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Former charter school principal gets prison for embezzlement

Former charter school principal gets prison for embezzlement
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A former Dover charter school principal has been sentenced to 13 months in prison and ordered to pay more than $145,000 in restitution for embezzling federal education funds.

A three-year state and federal investigation found that Noel Rodriguez, 56, used the stolen money in a number of ways, including charging personal expenses to four unauthorized school credit cards and a state credit card. He spent the money on electronics, travel, car expenses, gardening and camping equipment, home improvement items, and a dog house.

The Academy of Dover Charter School, whose 250 kindergarten through fifth-grade students are mostly poor black children, remains open. In 2015, after the abuse was uncovered, the Delaware Department of Education put the school on probation for a year.

The federal government gives significant funding to the school, providing the basis of Rodriguez’s conviction on one count of federal program theft.

Rodriguez pleaded guilty in U.S. District Court in Wilmington in November, and had faced up to 10 years in prison and a $250,000 fine.

The sentence, while far less than the maximum, “holds Rodriguez accountable for stealing $145,000 meant for the children and school he was hired to serve, and it should serve as a warning to others contemplating misappropriating public funds,’’ said David Weiss, U.S. attorney for Delaware.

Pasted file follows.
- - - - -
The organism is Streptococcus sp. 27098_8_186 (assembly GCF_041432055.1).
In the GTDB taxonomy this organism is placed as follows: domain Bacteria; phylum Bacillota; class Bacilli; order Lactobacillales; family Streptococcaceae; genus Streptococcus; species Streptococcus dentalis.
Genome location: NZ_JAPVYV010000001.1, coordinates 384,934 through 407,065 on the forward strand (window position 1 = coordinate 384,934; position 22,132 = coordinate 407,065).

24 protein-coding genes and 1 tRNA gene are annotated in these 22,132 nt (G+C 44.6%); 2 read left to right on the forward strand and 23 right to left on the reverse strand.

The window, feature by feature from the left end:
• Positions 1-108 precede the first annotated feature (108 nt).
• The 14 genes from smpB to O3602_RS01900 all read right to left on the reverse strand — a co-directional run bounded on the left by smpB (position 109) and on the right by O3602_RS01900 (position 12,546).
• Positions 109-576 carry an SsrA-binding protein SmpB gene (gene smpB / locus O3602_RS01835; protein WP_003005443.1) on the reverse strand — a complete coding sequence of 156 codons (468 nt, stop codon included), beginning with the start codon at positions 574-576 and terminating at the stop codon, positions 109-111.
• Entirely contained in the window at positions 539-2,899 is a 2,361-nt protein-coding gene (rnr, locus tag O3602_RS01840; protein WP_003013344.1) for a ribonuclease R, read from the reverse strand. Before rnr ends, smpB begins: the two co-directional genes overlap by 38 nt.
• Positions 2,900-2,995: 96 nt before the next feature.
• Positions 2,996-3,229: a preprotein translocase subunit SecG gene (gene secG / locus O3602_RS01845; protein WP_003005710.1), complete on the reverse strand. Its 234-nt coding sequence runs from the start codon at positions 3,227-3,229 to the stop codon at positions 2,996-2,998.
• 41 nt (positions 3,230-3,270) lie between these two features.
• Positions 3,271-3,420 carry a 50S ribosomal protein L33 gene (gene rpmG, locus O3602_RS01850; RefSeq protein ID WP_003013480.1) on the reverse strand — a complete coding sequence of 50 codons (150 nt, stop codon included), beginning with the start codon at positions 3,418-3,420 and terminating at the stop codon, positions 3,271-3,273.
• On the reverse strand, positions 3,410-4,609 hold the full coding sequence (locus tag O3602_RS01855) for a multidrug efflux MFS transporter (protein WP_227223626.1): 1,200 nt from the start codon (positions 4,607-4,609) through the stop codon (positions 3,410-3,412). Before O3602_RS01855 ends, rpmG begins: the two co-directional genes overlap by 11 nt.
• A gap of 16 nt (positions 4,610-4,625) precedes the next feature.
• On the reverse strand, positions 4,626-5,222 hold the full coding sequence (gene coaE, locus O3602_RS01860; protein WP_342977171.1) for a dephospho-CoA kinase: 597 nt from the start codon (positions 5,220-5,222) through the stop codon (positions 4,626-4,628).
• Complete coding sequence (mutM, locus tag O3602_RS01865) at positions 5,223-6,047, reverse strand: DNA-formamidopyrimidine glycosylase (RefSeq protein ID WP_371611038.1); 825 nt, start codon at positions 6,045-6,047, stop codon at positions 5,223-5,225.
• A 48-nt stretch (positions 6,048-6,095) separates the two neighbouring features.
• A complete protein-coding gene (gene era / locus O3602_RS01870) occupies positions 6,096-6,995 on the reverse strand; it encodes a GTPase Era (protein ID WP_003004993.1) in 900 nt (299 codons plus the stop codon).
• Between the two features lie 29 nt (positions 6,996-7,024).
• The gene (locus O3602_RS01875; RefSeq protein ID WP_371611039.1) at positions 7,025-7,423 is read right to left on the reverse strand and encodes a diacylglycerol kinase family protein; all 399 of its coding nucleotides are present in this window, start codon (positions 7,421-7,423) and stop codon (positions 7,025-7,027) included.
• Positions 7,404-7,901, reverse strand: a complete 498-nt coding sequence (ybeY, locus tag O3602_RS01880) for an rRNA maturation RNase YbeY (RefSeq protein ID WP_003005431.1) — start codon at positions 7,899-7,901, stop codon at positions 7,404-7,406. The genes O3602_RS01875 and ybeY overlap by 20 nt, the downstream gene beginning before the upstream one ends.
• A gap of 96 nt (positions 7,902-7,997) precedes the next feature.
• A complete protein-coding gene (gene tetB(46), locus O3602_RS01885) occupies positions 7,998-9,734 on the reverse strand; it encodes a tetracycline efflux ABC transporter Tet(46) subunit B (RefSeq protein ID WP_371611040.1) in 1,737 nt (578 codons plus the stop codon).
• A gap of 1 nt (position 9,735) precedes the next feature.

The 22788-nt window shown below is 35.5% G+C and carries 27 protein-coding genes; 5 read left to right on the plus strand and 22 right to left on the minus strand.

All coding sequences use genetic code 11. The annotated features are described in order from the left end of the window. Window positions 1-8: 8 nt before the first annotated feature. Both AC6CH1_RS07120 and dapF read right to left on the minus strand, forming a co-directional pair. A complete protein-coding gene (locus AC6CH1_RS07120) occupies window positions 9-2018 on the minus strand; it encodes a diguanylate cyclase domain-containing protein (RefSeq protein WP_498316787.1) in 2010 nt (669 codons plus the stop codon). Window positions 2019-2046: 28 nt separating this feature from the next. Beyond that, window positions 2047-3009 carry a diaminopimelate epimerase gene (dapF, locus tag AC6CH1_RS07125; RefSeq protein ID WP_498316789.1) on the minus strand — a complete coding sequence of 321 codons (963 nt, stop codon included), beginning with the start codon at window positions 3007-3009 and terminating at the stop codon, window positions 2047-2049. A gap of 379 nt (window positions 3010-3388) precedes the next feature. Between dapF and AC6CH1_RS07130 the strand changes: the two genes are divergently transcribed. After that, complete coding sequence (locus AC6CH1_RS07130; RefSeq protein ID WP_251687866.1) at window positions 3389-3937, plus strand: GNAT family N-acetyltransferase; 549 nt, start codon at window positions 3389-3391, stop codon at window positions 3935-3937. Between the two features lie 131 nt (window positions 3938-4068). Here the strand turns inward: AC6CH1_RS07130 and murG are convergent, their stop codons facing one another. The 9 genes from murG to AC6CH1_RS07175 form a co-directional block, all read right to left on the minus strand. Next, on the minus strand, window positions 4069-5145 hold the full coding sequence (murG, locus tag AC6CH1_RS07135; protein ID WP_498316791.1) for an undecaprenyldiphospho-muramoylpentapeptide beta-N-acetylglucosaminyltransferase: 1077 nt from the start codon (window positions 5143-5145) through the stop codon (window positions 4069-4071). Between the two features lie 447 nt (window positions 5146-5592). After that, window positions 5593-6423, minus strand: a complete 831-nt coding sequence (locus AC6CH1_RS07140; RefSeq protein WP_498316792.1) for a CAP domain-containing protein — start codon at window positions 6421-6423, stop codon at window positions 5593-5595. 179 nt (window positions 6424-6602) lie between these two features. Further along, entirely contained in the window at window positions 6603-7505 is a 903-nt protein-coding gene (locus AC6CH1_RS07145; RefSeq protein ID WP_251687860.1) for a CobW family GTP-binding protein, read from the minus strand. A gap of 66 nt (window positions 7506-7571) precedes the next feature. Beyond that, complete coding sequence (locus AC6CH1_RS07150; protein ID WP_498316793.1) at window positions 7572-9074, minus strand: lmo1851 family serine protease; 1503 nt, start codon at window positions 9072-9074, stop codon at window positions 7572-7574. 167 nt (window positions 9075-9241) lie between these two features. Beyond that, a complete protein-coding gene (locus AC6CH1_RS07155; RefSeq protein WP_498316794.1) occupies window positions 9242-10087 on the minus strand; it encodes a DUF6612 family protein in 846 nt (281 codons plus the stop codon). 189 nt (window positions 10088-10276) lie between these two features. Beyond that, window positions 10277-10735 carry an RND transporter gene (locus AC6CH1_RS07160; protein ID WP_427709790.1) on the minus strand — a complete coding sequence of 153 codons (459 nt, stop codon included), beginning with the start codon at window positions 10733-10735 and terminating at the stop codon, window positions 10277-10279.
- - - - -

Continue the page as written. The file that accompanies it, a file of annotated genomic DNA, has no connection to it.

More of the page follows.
Geoffrey Wood of the U.S. Department of Education said such thieves “will be caught and held accountable.”

Rodriguez misappropriated at least $127,000 from July 2011 through October 2014 alone, according to a 2015 report from State Auditor Tom Wagner’s office.

That report said he spent nearly $40,000 on electronics and more than $11,000 at restaurants.

When the auditor’s office informed Rodriguez of its investigation, he returned more than $5,000 worth of goods, including a washer, dryer, camera, scanner, and lawn mower.

Wagner’s office also said its investigators could not account for an additional $129,000, and that Rodriguez’s financial abuses likely predated the period under investigation.

The auditor’s report said Rodriguez exploited the school’s “lack of oversight and complete disregard for internal controls” for his personal benefit, once bragging to another employee that he “had the board in his back pocket.”

The report also criticized the board and the state Department of Education for failing to detect years of financial abuse.

“A major concern regarding the situation at the [school] is the length of time that passed without any intervention from oversight parties” the school board of directors and auditors, the Department of Education and the Charter School Accountability Committee, the report said.



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